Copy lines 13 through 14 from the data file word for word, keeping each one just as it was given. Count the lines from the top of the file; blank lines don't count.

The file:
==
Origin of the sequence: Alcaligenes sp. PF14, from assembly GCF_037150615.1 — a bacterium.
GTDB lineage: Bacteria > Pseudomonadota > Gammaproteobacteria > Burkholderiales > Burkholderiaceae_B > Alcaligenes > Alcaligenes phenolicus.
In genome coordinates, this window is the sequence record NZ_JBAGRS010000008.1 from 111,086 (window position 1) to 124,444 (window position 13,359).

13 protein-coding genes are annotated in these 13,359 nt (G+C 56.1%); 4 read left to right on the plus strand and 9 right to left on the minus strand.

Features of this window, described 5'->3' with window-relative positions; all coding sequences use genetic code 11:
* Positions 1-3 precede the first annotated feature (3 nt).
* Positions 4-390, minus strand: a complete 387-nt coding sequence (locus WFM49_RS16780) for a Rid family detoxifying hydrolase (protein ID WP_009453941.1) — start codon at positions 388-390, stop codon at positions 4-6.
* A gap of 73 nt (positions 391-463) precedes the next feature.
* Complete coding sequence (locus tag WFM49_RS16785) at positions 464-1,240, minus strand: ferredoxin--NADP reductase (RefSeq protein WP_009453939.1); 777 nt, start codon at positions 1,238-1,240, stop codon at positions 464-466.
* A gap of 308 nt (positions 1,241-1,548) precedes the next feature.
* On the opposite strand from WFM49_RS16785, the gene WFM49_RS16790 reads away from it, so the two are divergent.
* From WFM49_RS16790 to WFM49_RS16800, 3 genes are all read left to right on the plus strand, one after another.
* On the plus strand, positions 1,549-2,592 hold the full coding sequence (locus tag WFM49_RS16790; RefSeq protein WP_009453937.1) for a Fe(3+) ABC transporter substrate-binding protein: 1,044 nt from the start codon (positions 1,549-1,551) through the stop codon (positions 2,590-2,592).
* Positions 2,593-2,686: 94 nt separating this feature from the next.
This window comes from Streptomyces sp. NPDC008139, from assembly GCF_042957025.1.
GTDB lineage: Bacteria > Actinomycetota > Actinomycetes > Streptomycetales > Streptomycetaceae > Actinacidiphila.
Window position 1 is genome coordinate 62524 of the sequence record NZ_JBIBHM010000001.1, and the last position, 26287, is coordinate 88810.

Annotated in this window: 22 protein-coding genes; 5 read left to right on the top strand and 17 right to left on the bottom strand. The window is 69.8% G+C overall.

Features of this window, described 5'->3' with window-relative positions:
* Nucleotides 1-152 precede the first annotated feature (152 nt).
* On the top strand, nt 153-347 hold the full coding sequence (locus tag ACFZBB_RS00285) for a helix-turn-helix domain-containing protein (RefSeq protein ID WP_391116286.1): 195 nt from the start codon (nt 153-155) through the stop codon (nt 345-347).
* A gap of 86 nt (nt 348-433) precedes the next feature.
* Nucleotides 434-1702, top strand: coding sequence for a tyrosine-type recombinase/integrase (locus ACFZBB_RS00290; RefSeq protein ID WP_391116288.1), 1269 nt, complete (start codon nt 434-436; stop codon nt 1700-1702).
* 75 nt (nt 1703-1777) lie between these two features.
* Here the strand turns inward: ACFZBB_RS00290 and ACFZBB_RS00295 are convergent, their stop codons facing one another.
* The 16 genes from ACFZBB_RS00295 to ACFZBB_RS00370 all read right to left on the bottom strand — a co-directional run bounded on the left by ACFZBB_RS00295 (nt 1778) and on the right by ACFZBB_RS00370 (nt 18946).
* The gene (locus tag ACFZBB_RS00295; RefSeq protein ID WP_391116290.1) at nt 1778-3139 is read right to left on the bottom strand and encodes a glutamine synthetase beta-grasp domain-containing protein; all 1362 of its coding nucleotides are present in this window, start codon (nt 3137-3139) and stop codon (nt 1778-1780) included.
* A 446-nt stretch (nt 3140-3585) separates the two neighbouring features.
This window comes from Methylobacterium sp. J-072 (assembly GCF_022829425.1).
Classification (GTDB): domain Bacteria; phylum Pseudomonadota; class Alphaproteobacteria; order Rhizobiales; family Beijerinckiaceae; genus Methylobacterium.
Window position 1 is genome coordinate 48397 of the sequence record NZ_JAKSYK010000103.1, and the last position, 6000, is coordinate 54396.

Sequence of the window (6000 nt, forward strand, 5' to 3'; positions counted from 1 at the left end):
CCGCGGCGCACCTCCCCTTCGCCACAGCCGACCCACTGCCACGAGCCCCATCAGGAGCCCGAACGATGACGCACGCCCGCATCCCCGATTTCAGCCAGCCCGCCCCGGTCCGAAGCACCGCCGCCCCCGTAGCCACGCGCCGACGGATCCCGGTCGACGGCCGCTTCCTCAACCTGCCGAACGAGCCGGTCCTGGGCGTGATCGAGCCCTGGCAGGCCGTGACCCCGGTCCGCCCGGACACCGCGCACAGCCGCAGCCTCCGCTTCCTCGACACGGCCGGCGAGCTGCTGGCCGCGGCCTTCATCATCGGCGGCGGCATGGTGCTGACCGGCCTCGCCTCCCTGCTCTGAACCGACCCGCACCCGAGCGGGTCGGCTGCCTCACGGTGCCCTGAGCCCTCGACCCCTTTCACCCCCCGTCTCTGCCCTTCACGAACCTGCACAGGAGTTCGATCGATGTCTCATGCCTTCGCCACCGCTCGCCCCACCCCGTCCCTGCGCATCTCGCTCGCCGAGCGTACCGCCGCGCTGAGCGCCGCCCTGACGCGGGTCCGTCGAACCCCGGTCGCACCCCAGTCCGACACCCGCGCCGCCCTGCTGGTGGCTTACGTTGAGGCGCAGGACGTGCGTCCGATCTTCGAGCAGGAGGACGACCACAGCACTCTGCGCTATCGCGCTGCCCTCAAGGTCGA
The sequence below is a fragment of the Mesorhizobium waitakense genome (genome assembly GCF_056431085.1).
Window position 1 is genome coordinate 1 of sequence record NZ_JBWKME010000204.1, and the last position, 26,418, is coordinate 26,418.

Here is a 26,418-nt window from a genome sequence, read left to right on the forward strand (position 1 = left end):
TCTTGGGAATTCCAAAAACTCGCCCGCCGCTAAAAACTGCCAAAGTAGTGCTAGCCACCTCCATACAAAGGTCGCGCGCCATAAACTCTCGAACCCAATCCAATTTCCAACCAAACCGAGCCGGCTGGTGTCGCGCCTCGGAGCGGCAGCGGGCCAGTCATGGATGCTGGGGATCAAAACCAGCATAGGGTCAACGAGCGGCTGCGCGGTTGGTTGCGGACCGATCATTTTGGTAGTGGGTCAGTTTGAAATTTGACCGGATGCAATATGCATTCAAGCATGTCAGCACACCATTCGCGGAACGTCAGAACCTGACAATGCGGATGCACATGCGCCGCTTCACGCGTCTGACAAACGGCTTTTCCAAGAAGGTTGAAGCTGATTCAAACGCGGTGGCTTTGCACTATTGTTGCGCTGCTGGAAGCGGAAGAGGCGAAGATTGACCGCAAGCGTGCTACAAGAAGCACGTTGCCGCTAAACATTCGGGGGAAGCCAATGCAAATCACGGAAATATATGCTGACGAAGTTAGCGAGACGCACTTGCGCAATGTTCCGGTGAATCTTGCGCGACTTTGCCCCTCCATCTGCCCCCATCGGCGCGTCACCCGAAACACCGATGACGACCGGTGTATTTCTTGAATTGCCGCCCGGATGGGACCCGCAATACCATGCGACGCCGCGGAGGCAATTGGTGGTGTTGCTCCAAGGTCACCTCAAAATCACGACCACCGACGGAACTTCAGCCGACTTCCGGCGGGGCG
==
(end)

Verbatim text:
* On the plus strand, positions 1,549-2,592 hold the full coding sequence (locus tag WFM49_RS16790; RefSeq protein WP_009453937.1) for a Fe(3+) ABC transporter substrate-binding protein: 1,044 nt from the start codon (positions 1,549-1,551) through the stop codon (positions 2,590-2,592).
* Positions 2,593-2,686: 94 nt separating this feature from the next.